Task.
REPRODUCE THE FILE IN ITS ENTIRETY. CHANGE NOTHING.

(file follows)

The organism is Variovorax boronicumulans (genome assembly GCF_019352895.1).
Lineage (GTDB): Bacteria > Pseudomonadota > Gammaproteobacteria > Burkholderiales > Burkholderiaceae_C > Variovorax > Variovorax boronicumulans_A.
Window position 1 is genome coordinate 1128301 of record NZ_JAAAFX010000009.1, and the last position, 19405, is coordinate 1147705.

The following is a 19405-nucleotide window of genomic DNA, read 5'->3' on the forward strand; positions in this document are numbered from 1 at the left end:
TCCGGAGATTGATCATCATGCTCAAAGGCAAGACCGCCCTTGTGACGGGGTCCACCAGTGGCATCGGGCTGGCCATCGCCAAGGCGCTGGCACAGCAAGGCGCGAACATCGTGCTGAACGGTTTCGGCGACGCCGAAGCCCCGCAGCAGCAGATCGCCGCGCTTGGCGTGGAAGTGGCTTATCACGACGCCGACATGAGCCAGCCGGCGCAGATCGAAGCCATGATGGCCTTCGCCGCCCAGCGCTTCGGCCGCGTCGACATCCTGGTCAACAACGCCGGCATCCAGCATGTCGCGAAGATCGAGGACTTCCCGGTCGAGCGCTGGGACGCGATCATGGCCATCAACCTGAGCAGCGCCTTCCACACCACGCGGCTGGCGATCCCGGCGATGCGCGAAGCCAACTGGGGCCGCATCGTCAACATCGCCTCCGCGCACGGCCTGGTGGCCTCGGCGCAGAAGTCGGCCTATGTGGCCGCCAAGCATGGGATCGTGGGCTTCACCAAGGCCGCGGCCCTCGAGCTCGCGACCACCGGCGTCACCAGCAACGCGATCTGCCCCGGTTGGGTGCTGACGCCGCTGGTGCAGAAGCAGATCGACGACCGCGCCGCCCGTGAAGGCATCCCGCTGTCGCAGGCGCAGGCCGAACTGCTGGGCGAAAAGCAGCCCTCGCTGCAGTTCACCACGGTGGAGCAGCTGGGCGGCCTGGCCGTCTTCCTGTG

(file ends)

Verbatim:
The organism is Variovorax boronicumulans (genome assembly GCF_019352895.1).
Lineage (GTDB): Bacteria > Pseudomonadota > Gammaproteobacteria > Burkholderiales > Burkholderiaceae_C > Variovorax > Variovorax boronicumulans_A.
Window position 1 is genome coordinate 1128301 of record NZ_JAAAFX010000009.1, and the last position, 19405, is coordinate 1147705.

The following is a 19405-nucleotide window of genomic DNA, read 5'->3' on the forward strand; positions in this document are numbered from 1 at the left end:
TCCGGAGATTGATCATCATGCTCAAAGGCAAGACCGCCCTTGTGACGGGGTCCACCAGTGGCATCGGGCTGGCCATCGCCAAGGCGCTGGCACAGCAAGGCGCGAACATCGTGCTGAACGGTTTCGGCGACGCCGAAGCCCCGCAGCAGCAGATCGCCGCGCTTGGCGTGGAAGTGGCTTATCACGACGCCGACATGAGCCAGCCGGCGCAGATCGAAGCCATGATGGCCTTCGCCGCCCAGCGCTTCGGCCGCGTCGACATCCTGGTCAACAACGCCGGCATCCAGCATGTCGCGAAGATCGAGGACTTCCCGGTCGAGCGCTGGGACGCGATCATGGCCATCAACCTGAGCAGCGCCTTCCACACCACGCGGCTGGCGATCCCGGCGATGCGCGAAGCCAACTGGGGCCGCATCGTCAACATCGCCTCCGCGCACGGCCTGGTGGCCTCGGCGCAGAAGTCGGCCTATGTGGCCGCCAAGCATGGGATCGTGGGCTTCACCAAGGCCGCGGCCCTCGAGCTCGCGACCACCGGCGTCACCAGCAACGCGATCTGCCCCGGTTGGGTGCTGACGCCGCTGGTGCAGAAGCAGATCGACGACCGCGCCGCCCGTGAAGGCATCCCGCTGTCGCAGGCGCAGGCCGAACTGCTGGGCGAAAAGCAGCCCTCGCTGCAGTTCACCACGGTGGAGCAGCTGGGCGGCCTGGCCGTCTTCCTGTG